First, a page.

Editor’s note: Chinese importers bought record amounts of Iranian oil and gas in April to build up supplies before US sanctions waiver end so it wasn’t clear if they would continue buying after that, but by now it’s clear that some continue to do so albeit as clandestinely as possible. Depending on the status of the oil for goods program with Russia China may now be the only remaining direct buyer of Iranian oil.
After being hit by the trade war and U.S. sanctions on Iran, some Chinese buyers of liquefied petroleum gas from the Persian Gulf nation are finding it’s too tough a habit to kick.
China sourced around a fifth of its LPG — used as cooking fuel, in cigarette lighters and to make plastic — from the U.S before Beijing slapped a 25% tariff on the gas last August as the trade tussle heated up. Buyers then turned to Iran, which accounted for around a third of imports in April, before President Donald Trump blocked all energy exports from the country in May.
But some Chinese customers are still buying from Iran, according to Kpler SAS. Based on ship-tracking data, the Paris-based data intelligence firm estimates that at least five supertankers loaded Iranian LPG in May and June that was destined for China. That would equate to around $100 million of the gas, according to Bloomberg calculations.
“They’ve started using a variety of techniques to hide their activity,” Ilya Niklyaev, an LPG analyst at Kpler, said in an interview. “Like switching off transponders as well as intentionally signaling wrong destinations and indicating loading ports in Qatar, Saudi Arabia or the U.A.E.”
The predicament of the Chinese buyers underscores how the White House’s aggressive trade and foreign policy is disrupting global commodity flows. To avoid running afoul of the U.S. sanctions, LPG importers in Asia’s largest economy would have to turn to more expensive supplies from elsewhere in the Middle East or Africa.
Tankers carrying Iranian oil and gas are notorious for masking their journeys by turning off satellite locator beacons, a technique known as going dark, and transferring fuel between ships to hide the origin of the cargo.
LPG tanker Sea Dolphin sailed into the Persian Gulf between Iran and Qatar with empty tanks on May 17, and then turned off its beacon, Kpler said in a June 6 note. It turned the locator back on May 26, indicating its tanks were now full, and headed toward the Maldives, where it again went dark.
Another ship, the Pacific Yantai, loaded its tanks near where the Sea Dolphin had stopped, and then set sail toward China, according to Kpler. Bloomberg ship-tracking data confirms the movements of the two vessels and show the Pacific Yantai appearing to drop off a partial cargo at Ningbo on June 14.
The Sea Dolphin is owned by Kunlun Trading Co., data compiled by Bloomberg show. Staff who answered the phone at its Hong Kong office said they weren’t authorized to speak to the media and there was no spokesperson. There was no response to emails sent to Kunlun’s investor relations department.
Pacific Yantai is owned by China’s Pacific Gas, Bloomberg-compiled data show. The ship was on a long-term charter, said a staff member at the company’s Shanghai office who asked not to be identified as the person is not authorized to speak to media. The person wouldn’t name the company that chartered the vessel. Nobody answered emails sent to generic addresses for information and investor relations at Pacific Gas.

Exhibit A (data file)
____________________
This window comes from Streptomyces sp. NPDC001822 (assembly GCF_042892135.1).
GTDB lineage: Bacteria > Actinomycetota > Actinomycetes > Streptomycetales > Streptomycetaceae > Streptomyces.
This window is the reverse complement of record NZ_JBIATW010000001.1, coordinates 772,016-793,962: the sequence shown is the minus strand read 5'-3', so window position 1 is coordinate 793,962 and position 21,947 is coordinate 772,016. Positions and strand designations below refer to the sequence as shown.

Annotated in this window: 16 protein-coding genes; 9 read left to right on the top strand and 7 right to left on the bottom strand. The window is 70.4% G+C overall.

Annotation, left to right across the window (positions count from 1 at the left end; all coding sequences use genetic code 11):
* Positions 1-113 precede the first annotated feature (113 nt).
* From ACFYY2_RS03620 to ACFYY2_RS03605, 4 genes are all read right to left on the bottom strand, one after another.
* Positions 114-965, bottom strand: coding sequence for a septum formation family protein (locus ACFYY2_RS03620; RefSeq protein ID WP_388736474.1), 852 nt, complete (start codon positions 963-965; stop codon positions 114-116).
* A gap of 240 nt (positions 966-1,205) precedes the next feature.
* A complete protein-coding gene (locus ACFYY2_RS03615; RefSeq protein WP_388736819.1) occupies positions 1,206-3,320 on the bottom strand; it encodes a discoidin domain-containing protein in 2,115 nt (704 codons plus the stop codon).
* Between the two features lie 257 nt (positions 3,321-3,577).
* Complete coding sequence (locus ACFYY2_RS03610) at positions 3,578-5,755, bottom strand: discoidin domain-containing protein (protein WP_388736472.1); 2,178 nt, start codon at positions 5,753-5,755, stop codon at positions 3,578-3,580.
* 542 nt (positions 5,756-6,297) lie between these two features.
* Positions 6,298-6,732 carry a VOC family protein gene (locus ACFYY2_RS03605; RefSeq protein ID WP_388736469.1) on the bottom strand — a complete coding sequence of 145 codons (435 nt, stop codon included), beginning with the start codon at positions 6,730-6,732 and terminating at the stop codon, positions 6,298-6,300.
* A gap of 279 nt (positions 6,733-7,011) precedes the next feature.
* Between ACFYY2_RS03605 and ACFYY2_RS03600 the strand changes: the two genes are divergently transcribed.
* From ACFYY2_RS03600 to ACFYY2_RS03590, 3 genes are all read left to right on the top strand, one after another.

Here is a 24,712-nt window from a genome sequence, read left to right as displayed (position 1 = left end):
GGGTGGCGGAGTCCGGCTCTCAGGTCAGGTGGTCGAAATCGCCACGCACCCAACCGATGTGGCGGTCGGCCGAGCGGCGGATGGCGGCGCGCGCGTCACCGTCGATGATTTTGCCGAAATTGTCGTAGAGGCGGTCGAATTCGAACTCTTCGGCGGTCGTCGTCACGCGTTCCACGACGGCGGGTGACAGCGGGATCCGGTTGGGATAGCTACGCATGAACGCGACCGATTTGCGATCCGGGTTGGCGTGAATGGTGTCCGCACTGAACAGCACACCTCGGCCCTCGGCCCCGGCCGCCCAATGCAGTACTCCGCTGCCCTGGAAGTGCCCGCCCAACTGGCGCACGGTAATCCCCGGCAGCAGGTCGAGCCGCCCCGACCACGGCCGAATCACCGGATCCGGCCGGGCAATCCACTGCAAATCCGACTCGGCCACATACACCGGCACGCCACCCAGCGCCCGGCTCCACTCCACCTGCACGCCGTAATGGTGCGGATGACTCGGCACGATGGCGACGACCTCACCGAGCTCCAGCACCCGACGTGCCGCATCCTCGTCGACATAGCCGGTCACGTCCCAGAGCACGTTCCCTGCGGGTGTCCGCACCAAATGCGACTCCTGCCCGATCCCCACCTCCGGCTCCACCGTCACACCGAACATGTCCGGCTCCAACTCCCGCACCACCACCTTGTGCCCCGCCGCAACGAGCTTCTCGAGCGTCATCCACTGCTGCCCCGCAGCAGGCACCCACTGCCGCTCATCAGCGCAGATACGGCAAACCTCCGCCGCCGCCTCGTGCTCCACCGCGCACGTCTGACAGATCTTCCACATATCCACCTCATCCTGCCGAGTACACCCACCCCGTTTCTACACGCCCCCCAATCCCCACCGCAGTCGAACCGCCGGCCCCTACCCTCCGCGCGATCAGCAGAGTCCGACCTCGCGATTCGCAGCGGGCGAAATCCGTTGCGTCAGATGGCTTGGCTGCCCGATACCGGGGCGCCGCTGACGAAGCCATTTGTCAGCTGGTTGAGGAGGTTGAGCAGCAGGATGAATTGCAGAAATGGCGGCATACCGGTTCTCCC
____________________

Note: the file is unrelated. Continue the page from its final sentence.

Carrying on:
Chinese refiners may also be circumventing American sanctions to import Iranian oil, with FGE saying in a note last week that it expects some degree of non-compliance. China probably isn’t complying with U.S. sanctions on Iranian crude, U.S. Deputy Energy Secretary Dan Brouillette said Friday, adding that he didn’t have any hard evidence to show this. Beijing will likely become compliant as it wants a good trade deal with Washington, he said.
LPG is an important export for Iran. Some 83% of the country’s 507,000 barrels a day of petroleum product shipments in 2017 were LPG and fuel oil, according to Energy Information Administration data. That compared with 2.5 million barrels a day of crude and condensate exports.
China’s Foreign Minister Wang Yi last month pledged to support Tehran’s efforts to safeguard its interests. The country’s Ministry of Commerce and the General Administration of Customs didn’t respond to faxed requests for comment.
China took 346,000 tons, or 80%, of Iran’s LPG exports in May, Kpler estimated. If the cargoes loaded before the end of the U.S. waivers on May 2 they may not have been in contravention of the sanctions. Iran is likely to export a total of 400,000-500,000 tons in June with at least eight supertankers set to load the fuel in coming weeks, Kpler said in the note. Three supertankers have loaded LPG from Iran in June, of which at least one is headed for China, it said.
Kpler and Chinese customs figures show similar overall LPG import data for the past year. But while the Kpler numbers show a sizable portion coming from Iran, the Chinese data has no cargoes from the Persian Gulf nation since mid-2017.
Iranian LPG supplies have been among the cheapest in the world as customers from Japan to South Korea turned away from doing business with the country following the U.S. sanctions. China could turn to other suppliers, like Qatar and Saudi Arabia, but it would be more expensive.
After rising 21% this year through late April, the benchmark east Asian price for propane, a type of LPG, has since fallen 24%, according to data from PVM Oil Associates. The contract fell 1% to $405.91 a ton on Wednesday.
“While the LPG market isn’t expected to be nearly as tight in the second half of 2019, China will still have to lean heavily on LPG supplies from Iran, as well as from Qatar, Saudi Arabia, Nigeria and Angola to fill the gap left behind by the U.S,” said Han Wee Ong, a Singapore-based senior consultant at FGE.